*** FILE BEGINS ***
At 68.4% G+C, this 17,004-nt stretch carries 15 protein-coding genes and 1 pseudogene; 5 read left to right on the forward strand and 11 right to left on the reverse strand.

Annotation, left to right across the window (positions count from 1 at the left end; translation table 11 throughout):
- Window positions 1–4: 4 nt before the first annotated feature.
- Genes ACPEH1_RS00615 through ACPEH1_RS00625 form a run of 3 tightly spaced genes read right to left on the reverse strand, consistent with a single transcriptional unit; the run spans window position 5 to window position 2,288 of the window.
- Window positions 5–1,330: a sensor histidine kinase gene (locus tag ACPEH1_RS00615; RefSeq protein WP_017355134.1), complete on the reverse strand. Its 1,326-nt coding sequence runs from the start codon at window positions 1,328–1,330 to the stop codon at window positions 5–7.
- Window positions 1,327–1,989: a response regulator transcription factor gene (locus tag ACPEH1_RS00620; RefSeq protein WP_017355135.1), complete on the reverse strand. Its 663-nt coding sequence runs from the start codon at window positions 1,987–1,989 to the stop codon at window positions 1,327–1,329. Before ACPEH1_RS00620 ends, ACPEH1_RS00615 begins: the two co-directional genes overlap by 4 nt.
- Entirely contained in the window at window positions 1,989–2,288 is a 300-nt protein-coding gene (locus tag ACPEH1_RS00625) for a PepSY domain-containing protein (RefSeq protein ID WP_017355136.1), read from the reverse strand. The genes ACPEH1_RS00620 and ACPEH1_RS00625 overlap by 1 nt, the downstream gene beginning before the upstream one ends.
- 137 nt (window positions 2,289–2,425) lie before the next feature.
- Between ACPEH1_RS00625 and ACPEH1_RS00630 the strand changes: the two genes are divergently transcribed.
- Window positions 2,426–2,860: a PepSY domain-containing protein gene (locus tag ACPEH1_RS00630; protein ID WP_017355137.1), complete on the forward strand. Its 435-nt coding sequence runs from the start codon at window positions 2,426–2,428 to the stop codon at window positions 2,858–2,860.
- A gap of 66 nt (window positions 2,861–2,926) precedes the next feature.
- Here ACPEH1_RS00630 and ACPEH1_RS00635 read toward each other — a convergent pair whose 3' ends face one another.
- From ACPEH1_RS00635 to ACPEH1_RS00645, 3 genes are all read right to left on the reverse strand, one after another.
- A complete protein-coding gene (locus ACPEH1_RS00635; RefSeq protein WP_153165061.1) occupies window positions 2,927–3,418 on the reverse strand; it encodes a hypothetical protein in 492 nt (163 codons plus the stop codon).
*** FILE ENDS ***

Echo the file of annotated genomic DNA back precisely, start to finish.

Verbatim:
At 68.4% G+C, this 17,004-nt stretch carries 15 protein-coding genes and 1 pseudogene; 5 read left to right on the forward strand and 11 right to left on the reverse strand.

Annotation, left to right across the window (positions count from 1 at the left end; translation table 11 throughout):
- Window positions 1–4: 4 nt before the first annotated feature.
- Genes ACPEH1_RS00615 through ACPEH1_RS00625 form a run of 3 tightly spaced genes read right to left on the reverse strand, consistent with a single transcriptional unit; the run spans window position 5 to window position 2,288 of the window.
- Window positions 5–1,330: a sensor histidine kinase gene (locus tag ACPEH1_RS00615; RefSeq protein WP_017355134.1), complete on the reverse strand. Its 1,326-nt coding sequence runs from the start codon at window positions 1,328–1,330 to the stop codon at window positions 5–7.
- Window positions 1,327–1,989: a response regulator transcription factor gene (locus tag ACPEH1_RS00620; RefSeq protein WP_017355135.1), complete on the reverse strand. Its 663-nt coding sequence runs from the start codon at window positions 1,987–1,989 to the stop codon at window positions 1,327–1,329. Before ACPEH1_RS00620 ends, ACPEH1_RS00615 begins: the two co-directional genes overlap by 4 nt.
- Entirely contained in the window at window positions 1,989–2,288 is a 300-nt protein-coding gene (locus tag ACPEH1_RS00625) for a PepSY domain-containing protein (RefSeq protein ID WP_017355136.1), read from the reverse strand. The genes ACPEH1_RS00620 and ACPEH1_RS00625 overlap by 1 nt, the downstream gene beginning before the upstream one ends.
- 137 nt (window positions 2,289–2,425) lie before the next feature.
- Between ACPEH1_RS00625 and ACPEH1_RS00630 the strand changes: the two genes are divergently transcribed.
- Window positions 2,426–2,860: a PepSY domain-containing protein gene (locus tag ACPEH1_RS00630; protein ID WP_017355137.1), complete on the forward strand. Its 435-nt coding sequence runs from the start codon at window positions 2,426–2,428 to the stop codon at window positions 2,858–2,860.
- A gap of 66 nt (window positions 2,861–2,926) precedes the next feature.
- Here ACPEH1_RS00630 and ACPEH1_RS00635 read toward each other — a convergent pair whose 3' ends face one another.
- From ACPEH1_RS00635 to ACPEH1_RS00645, 3 genes are all read right to left on the reverse strand, one after another.
- A complete protein-coding gene (locus ACPEH1_RS00635; RefSeq protein WP_153165061.1) occupies window positions 2,927–3,418 on the reverse strand; it encodes a hypothetical protein in 492 nt (163 codons plus the stop codon).